Maxwell’s Equations are not the four simple looking equations we use today. Initially Maxwell wrote a set of 20 equations, which were incomprehensible to most of his contemporaries. His ideas were so advanced that very few people understood the importance of what he had done. It wasn’t until a few others such as English physicist Oliver Heaviside took a look at the equations more than a decade later that their importance began to be recognized.
Maxwell retired to Glenlair in the mid 1860s and began writing what became the book Electricity and Magnetism (published in 1873). In 1871, rather reluctantly, he accepted an offer to return to Cambridge as their first Cavendish Professor of Physics. In that capacity he edited Henry Cavendish's papers and designed the world famous Cavendish Laboratory. In the spring of 1879 Maxwell’s health began to deteriorate. He and his wife, Katherine, returned to Glenlair. Although suffering from a painful cancer, Maxwell reportedly remained cheerful and calm until his death in November at the age of 48.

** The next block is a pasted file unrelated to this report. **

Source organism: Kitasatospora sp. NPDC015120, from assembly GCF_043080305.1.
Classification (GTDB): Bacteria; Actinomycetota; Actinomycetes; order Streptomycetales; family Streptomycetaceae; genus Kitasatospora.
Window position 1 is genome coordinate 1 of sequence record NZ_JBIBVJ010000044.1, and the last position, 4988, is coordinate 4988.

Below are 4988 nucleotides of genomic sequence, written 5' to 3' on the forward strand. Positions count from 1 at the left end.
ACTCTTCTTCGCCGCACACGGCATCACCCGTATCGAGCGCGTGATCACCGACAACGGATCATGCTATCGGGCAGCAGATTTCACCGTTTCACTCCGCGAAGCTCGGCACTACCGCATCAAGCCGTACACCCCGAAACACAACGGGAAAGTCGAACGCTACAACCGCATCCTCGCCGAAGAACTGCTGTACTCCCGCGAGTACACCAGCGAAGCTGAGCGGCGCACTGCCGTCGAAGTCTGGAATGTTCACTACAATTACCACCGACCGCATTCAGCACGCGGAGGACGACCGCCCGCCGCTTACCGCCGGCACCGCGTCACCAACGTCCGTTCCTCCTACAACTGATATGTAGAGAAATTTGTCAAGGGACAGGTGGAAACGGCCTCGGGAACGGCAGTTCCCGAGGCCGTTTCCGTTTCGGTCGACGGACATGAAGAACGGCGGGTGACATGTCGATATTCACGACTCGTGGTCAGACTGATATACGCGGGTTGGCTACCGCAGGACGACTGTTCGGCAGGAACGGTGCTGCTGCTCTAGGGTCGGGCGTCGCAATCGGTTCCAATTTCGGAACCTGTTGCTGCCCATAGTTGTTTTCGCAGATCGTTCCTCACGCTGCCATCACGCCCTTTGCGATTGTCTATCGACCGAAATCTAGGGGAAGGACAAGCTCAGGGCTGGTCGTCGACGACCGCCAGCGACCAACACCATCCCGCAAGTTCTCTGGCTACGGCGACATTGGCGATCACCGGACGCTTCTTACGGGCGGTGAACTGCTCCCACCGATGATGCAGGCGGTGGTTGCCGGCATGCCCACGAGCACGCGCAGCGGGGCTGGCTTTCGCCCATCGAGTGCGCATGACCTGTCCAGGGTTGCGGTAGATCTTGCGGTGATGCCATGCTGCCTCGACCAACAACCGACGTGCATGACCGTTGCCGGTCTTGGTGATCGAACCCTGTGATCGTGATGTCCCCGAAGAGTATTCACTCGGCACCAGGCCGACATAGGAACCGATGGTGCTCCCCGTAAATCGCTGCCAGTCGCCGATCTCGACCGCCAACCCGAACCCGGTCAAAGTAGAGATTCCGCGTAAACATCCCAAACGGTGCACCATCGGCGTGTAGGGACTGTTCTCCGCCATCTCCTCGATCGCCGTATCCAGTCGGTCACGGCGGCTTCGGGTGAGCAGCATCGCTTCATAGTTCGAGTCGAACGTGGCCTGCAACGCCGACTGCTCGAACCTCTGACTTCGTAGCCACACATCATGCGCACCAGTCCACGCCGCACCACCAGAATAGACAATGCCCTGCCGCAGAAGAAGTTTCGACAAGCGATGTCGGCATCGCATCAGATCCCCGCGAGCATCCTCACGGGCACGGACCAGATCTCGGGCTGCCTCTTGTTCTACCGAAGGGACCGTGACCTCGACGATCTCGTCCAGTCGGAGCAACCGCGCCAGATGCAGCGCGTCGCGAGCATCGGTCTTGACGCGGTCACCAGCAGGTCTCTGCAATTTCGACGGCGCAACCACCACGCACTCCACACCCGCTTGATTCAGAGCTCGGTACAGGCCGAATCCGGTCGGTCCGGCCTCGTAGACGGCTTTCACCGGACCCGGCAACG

In his final days, Maxwell confided in a friend and colleague from Cambridge:
What is done by what I call myself is, I feel, done by something greater than myself…I have been thinking how very gently I have always been dealt with. I never had a violent shove in all my life. The only desire which I can have is like David to serve my own generation by the will of God, and then fall asleep.
Lewis Campbell, The Life of James Clerk Maxwell, (London, MacMillamn & Co., 1882).
Martin Goldman, The Demon in the Aether: the Story of James Clerk Maxwell, (Edinburgh: Paul Harris Publishing, 1983).
Basil Mahon, The Man Who Changed Everything: The Life of James Clerk Maxwell, (Chichester, UK: John Wiley & Sons, 2003).